Press Release

Long-­Lost Automotive Icons Unveiled for the 15th Annual Pebble Beach Auctions Presented by Gooding & Company

Highlights include: the first production Bentley R-­Type Continental Fastback, the 1956 Mercedes-­Benz 300 SL Gullwing steeped in Hollywood history, and the 1964 Ferrari 250 GT Lusso last seen in 1978.

Santa Monica, Calif. (June 22, 2018) – Gooding & Company, the official auction of the Pebble Beach Concours d’Elegance®, is thrilled to present recently discovered automotive icons of the 1950s and 1960s at the company’s Pebble Beach Auctions held on August 24 and 25, 2018. The company continues its tradition of bringing the finest unrestored, fresh-­to-­market classic cars to auction with these additions to its August event.

“As an enthusiast, it is always exciting to present a car at auction that is unknown to the collector car community, particularly those that have not been seen, shown, or sold for decades. It’s like being given the opportunity to go back in time,” notes David Brynan, Senior Specialist at Gooding & Company. “All of these cars are important, iconic postwar models in wonderful, unrestored condition. Each has a fascinating story to tell and a tangible connection to history that just cannot be duplicated with a comparable restored example.”

1952 Bentley R-­Type Continental Fastback (Estimate: $1,500,000 – $2,000,000) The R-­Type Continental created a template for Bentley grand touring cars that lasted decades, and this very car is the first production example built – appropriately designated chassis BC1A. The H.J. Mulliner Fastback was finished on May 2, 1952 and was specified with desirable features such as alloy bumpers, lightweight bucket seats, a manual gearbox, and custom appointments. After a 393-­ mile test at the M.I.R.A. proving grounds, overseen by Bentley’s chief engineer, the car was sold to its first owner in Paris through Franco-­Britannic Automobiles. In the late 1950s, the Continental was sold to a US customer through Ed Jurist’s famed Vintage Car Store in Nyack, New York. The Bentley has continued to reside in New York, most recently in the hands of a long-­term caretaker. The Bentley is presented in Antelope brown over a brown leather interior. As the first example of a landmark model, this is one of the most important postwar Bentley automobiles ever to come to auction. This unique opportunity to acquire BC1A, a significant Bentley that has been in hiding for 45 years, is an occurrence that will not be repeated.

1956 Mercedes-­Benz 300 SL Gullwing (Estimate: $1,100,000 – $1,300,000 Without Reserve) This recently discovered black-­plate California car was delivered new in white (DB 50) over red leather interior and first sold to Roger M. Andrews of Los Angeles. Mr. Andrews was a Second Unit Director and Assistant Director on over 17 popular films, but after passing away in 1957, the car was sold to one of the original developers of Hollywoodland, L. Milton Wolf. Wolf is most famous for his magnificent, castle-­inspired home in the Hollywood Hills known as “The Wolf’s Lair.” Wolf had the Gullwing repainted red in the early 1960s and the car remained in his family for nearly six decades. Offered without reserve, this unrestored Gullwing still retains its original books, tools, and fitted Karl Baisch luggage. This is a wonderful opportunity to acquire a blue-­ chip collector car that possesses a significant Hollywood provenance, long-­term single-­family ownership, and a lovely patina.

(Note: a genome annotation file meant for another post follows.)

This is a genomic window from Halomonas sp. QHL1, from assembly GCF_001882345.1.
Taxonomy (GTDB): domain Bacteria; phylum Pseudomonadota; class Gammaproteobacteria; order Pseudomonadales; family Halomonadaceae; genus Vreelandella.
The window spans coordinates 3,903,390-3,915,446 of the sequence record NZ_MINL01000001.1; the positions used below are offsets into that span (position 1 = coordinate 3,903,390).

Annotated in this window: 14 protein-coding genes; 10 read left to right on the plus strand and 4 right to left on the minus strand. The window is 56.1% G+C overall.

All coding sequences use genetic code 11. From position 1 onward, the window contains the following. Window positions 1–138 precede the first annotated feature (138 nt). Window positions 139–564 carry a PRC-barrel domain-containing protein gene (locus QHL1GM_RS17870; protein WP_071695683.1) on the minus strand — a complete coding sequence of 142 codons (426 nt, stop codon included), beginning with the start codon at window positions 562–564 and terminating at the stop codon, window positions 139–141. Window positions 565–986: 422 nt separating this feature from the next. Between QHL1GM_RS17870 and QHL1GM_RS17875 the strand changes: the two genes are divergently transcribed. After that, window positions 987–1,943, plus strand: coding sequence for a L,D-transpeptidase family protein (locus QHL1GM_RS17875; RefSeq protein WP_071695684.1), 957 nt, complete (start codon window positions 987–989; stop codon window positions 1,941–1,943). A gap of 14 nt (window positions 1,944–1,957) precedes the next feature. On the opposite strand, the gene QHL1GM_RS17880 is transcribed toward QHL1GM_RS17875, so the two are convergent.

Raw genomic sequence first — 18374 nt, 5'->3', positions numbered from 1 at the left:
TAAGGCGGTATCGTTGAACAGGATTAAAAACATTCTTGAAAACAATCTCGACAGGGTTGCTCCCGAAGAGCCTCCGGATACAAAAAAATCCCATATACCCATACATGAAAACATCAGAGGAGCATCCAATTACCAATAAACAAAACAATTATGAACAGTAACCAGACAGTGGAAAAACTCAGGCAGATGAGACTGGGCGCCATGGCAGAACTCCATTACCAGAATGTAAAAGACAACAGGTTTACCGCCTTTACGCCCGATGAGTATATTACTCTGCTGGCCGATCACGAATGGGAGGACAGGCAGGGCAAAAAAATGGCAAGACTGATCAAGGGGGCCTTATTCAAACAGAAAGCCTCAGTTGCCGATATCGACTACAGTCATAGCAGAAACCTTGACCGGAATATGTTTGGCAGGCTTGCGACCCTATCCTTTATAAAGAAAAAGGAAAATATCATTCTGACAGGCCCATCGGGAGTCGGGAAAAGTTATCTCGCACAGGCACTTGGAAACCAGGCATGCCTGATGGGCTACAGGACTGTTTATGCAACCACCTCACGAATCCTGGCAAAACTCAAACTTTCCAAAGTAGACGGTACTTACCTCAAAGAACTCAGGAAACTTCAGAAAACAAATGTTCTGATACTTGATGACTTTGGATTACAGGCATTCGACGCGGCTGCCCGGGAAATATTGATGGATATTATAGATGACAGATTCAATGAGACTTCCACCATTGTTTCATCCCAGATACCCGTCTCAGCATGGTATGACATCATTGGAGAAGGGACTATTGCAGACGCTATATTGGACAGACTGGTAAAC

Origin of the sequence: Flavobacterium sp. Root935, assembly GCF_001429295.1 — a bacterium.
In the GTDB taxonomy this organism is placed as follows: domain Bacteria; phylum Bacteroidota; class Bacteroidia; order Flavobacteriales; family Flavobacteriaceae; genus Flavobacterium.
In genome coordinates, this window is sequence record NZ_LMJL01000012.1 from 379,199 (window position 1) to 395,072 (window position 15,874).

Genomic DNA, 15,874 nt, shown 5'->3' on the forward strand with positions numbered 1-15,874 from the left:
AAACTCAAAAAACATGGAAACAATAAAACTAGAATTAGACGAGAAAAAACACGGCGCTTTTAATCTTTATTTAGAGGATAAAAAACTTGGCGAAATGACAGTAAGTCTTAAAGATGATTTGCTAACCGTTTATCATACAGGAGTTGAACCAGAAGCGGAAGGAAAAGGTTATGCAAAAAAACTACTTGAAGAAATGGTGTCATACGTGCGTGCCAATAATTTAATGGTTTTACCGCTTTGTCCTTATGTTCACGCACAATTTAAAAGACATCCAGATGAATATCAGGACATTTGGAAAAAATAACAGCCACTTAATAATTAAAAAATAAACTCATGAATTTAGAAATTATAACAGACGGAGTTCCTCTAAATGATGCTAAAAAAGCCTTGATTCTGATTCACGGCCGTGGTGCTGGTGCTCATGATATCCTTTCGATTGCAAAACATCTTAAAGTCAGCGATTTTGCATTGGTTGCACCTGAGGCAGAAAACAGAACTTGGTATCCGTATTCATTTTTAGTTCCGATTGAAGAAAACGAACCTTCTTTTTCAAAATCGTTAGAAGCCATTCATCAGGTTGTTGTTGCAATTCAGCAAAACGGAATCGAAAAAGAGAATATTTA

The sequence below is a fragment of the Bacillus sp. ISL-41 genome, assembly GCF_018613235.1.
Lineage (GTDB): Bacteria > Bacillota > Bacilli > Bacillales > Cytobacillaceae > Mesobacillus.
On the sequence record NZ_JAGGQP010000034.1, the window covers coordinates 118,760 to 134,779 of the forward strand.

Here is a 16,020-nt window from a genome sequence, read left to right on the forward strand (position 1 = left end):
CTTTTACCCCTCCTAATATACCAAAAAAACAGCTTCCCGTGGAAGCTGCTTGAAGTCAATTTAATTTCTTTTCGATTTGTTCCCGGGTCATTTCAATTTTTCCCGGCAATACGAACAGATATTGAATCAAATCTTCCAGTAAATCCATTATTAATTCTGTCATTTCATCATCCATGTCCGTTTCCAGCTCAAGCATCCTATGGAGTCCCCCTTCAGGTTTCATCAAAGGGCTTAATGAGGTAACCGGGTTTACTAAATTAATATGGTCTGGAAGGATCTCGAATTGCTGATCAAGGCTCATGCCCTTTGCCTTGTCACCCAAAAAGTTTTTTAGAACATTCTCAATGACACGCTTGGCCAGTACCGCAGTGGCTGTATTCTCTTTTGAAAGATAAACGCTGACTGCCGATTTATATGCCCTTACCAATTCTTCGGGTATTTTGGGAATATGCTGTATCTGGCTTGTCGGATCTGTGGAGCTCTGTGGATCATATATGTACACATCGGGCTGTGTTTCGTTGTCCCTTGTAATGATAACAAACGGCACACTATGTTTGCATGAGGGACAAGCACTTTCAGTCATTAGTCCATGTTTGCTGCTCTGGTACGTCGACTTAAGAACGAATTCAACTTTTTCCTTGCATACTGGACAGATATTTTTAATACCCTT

1964 Ferrari 250 GT Lusso (Estimate: $1,400,000 – $1,800,000) The beautifully sculpted 250 GT Lusso is widely regarded as one of the most beautiful designs Pininfarina ever penned. With a muscular stance, and highly detailed cockpit, these sporting good looks are paired with the venerable Colombo-­designed V-­12 engine producing 240 hp. Famous Lusso owners populated a list of the era’s luminaries, including Hollywood’s King of Cool, Steve McQueen. This Ferrari, chassis 5201 GT, was the 162nd of only 350 Lussos built and sold new through US distributor Chinetti Motors in New York. The car eventually found its way to Southern Florida and has been parked in static storage since 1978. Today, the car is presented in silver over red leather interior, shows just over 30,000 miles on the odometer, and is complete with its original matching-­numbers engine. This untouched rarity, whose whereabouts has been unknown to the Ferrari community until now, will make an exciting addition to the most accomplished Ferrari collections.

Additional Unrestored Offerings

  • 1965 Aston Martin DB5 (Estimate: $750,000 – $900,000)

    • Rare factory left-­hand drive example with optional air conditioning

    • Beautifully preserved original interior

  • 1967 Ferrari 330 GTC (Estimate: $600,000 -­ $700,000)

    • European delivery car with original upholstery

    • One owner for over four decades

  • 1961 Jaguar E-­Type Series I 3.8-­Litre Roadster (Estimate: $100,000 – $125,000 Without Reserve)

    • Single-­family ownership from new

    • Desirable, early-­production “flat-­floor” model

  • 1965 Porsche 356 SC Cabriolet (Estimate: $225,000 – $275,000 Without Reserve)

    • Two owners and less than 31,000 miles from new

    • Exceptionally well-­preserved example

The Pebble Beach Auctions Dates: Friday, August 24 at 5:00 PM PDT and Saturday, August 25 at 11:00 AM PDT Location: Pebble Beach Equestrian Center, Corner of Stevenson Drive and Portola Road, Pebble Beach, CA Public preview: Wednesday, August 22 through Saturday, August 25 Auction catalogues: $100, includes admission for two to the viewing and the auction General admission: $40, includes admission for one to the viewing and the auction Live auction broadcast: Facebook: Twitter: @goodingandco #goodingpebble Instagram: @goodingandcompany #goodingpebble YouTube: Phone: 310.899.1960